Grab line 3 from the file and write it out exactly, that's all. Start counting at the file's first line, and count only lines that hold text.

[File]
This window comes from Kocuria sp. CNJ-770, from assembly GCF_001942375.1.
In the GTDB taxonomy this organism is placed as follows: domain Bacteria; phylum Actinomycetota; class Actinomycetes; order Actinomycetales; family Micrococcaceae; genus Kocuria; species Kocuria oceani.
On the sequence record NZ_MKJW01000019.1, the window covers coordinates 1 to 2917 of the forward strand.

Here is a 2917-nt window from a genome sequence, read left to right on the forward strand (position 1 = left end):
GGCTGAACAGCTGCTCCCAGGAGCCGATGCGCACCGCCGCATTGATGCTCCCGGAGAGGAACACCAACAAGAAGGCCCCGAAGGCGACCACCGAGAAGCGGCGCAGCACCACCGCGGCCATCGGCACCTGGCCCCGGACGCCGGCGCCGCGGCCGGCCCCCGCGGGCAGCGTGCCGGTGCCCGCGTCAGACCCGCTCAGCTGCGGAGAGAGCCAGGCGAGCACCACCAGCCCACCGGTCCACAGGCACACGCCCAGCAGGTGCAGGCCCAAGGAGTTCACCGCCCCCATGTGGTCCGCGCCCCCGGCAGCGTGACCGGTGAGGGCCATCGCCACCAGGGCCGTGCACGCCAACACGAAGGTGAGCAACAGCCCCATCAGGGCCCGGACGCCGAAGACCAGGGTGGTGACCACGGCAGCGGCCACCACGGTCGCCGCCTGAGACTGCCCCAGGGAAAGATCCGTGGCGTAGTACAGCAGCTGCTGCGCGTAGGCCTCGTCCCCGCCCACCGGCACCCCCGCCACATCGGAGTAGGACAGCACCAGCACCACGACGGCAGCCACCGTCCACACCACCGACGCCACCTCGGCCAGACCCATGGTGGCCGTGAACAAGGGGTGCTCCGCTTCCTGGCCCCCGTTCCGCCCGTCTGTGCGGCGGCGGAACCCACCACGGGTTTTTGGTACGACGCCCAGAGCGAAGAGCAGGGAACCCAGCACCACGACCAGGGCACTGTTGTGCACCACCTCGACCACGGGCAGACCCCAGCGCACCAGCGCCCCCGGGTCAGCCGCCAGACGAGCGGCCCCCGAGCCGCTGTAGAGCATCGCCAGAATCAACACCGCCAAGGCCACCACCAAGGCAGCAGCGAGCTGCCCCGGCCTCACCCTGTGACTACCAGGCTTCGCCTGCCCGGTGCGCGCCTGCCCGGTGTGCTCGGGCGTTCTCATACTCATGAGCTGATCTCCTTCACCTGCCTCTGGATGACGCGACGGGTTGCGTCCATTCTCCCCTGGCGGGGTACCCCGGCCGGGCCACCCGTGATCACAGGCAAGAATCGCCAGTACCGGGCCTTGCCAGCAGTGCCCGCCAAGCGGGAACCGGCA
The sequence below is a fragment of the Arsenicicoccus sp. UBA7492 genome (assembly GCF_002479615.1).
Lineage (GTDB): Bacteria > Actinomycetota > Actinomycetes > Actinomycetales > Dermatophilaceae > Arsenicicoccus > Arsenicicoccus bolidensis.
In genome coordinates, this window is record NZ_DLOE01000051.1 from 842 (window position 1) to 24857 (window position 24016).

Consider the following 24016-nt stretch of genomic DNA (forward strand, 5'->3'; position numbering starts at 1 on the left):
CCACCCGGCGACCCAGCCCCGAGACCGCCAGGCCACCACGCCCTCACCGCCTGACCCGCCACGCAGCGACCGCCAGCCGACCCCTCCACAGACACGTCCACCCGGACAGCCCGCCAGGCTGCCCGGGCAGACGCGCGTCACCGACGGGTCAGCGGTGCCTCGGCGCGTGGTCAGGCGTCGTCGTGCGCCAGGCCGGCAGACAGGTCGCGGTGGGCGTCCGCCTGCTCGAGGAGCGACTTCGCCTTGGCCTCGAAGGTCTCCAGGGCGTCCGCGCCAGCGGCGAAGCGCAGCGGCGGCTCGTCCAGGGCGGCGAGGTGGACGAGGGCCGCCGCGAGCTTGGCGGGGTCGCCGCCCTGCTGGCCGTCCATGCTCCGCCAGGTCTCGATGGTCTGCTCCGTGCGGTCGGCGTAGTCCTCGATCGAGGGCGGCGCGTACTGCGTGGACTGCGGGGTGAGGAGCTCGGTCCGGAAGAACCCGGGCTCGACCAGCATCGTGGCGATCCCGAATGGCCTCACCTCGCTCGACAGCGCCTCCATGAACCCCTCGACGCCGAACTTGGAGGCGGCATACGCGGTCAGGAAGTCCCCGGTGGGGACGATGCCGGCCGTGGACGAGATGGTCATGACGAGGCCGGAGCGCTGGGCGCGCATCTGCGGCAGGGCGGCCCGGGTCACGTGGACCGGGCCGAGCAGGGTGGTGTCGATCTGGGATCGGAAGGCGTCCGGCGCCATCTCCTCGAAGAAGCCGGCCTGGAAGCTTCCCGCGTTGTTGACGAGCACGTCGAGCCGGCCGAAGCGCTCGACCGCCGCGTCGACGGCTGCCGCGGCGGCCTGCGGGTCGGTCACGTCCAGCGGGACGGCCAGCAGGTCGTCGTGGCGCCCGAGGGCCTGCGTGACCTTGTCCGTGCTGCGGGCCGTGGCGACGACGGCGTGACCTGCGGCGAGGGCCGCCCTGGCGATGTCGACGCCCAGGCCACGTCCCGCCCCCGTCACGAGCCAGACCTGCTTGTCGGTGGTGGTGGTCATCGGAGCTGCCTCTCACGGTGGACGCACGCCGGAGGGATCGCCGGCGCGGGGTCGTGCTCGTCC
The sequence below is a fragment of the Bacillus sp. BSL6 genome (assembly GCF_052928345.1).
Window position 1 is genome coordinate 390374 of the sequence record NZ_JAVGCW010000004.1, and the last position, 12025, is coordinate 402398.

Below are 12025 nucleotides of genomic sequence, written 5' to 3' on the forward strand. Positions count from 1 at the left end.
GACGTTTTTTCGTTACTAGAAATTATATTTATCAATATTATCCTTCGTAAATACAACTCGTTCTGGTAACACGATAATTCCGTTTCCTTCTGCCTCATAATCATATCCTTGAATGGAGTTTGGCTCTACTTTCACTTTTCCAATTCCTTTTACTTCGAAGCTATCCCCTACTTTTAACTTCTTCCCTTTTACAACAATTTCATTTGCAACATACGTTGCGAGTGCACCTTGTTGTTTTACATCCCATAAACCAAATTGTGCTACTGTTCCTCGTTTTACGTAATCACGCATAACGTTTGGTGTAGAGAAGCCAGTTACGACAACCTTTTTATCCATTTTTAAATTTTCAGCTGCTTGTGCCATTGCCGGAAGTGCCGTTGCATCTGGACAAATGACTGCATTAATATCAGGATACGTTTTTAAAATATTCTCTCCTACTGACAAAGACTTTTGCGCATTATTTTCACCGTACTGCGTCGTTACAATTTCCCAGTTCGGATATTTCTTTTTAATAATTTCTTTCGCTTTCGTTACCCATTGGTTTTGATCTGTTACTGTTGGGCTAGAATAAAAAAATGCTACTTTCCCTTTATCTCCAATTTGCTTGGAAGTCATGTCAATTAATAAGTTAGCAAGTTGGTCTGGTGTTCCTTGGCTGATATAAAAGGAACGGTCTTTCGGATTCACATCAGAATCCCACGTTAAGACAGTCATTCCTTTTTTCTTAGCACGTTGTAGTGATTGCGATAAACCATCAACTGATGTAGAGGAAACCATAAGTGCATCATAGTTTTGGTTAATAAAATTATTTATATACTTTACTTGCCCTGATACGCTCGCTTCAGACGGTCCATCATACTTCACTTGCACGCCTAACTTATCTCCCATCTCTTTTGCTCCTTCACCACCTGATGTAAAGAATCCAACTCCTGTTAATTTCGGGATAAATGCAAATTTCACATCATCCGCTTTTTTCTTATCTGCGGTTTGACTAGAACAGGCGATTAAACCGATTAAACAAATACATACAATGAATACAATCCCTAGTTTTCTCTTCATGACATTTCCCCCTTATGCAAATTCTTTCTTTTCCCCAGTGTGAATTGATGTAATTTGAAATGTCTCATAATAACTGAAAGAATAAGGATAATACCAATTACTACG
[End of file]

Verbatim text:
On the sequence record NZ_MKJW01000019.1, the window covers coordinates 1 to 2917 of the forward strand.